Whitechapel High Street will remain a busy street, dominated by motor vehicles, with London's busiest bus services using it. Unlike at Dalston the balance between movement and place has been tilted further in the direction of movement. Pavements have been narrowed, reduced to 6 feet (narrower than many residential streets) along some sections where there is a huge amount of pedestrian movement. And it is the first busy street in London in which cycles are routed around the back of newly installed bus stops - so that cyclists cycle between the pavement and those getting on and off the bus. These so-called bus stop bypasses are designed to facilitate high speed cycling with cycle priority, so that cyclists do not need to slow down, nor need to overtake a bus which has paused to pick up passengers. Visually impaired pedestrians and passengers will be most disadvantaged.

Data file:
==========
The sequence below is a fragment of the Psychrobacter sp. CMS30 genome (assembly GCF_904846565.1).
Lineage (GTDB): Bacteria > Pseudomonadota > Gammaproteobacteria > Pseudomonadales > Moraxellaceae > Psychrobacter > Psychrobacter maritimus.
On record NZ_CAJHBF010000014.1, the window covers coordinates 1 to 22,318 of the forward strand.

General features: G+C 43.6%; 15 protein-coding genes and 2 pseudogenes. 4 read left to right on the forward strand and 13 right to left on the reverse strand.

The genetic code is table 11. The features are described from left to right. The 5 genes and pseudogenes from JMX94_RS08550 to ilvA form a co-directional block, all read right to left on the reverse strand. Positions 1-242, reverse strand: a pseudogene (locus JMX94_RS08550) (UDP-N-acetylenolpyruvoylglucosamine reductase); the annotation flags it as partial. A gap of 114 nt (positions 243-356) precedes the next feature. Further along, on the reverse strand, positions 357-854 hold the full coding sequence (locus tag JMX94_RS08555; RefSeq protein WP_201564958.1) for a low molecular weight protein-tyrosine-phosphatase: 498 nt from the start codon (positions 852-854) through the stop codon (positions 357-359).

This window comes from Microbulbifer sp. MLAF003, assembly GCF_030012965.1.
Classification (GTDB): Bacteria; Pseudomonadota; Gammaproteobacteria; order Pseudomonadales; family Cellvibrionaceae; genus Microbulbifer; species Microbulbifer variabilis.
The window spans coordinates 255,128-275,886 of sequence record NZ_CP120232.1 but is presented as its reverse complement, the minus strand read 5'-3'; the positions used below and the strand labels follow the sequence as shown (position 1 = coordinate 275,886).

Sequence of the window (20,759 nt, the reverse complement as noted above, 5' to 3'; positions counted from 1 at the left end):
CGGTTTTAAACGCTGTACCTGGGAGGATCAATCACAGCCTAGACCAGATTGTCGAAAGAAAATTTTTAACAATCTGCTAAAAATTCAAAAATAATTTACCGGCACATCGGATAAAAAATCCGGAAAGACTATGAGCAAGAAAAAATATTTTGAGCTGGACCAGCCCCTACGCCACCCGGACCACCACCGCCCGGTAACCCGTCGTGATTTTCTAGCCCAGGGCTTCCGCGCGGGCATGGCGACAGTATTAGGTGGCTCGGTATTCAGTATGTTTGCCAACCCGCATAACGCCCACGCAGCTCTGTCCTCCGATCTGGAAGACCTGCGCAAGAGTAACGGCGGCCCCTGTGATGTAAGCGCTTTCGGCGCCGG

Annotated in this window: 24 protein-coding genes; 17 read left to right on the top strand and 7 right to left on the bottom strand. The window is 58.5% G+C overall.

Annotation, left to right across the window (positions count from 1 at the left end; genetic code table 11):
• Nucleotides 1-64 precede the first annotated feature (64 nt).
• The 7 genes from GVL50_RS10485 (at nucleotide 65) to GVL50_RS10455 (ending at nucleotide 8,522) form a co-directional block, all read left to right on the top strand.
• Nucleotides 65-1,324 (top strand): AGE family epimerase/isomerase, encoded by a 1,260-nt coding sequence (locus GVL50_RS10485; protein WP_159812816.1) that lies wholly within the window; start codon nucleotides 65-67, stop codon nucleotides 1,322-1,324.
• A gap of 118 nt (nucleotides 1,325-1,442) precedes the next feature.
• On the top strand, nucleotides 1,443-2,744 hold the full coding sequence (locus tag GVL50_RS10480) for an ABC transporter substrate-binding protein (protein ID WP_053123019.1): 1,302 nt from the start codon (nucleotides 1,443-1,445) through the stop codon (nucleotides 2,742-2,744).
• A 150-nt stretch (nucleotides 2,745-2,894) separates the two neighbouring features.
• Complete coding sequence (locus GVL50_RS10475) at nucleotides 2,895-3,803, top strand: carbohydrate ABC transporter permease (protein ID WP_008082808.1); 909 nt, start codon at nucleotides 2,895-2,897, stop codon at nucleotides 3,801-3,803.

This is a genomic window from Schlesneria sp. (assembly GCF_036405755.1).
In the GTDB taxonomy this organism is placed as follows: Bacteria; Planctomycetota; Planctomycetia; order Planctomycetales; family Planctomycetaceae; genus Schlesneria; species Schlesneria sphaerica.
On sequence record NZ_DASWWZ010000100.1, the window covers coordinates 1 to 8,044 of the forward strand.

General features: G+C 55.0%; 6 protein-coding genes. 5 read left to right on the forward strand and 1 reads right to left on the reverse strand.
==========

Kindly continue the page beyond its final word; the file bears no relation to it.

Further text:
Cyclists dip into the cycle lane depending on traffic conditions. Some use the new lane, others prefer to stick to the cariageway. All maintain their speed.

The bus lanes have been retained, but off-peak parking within the bus lanes will mean slower bus journeys and more congestion off-peak. There is less space on the street now to stop or linger and enjoy the street. Informal crossing of the street is made more difficult because of multiple additional raised kerbs on which one must perch before crossing. Wheelchair users, buggy pushers, luggage pullers and cycle pushers can no longer informally cross the street without having to navigate these additional obstructions.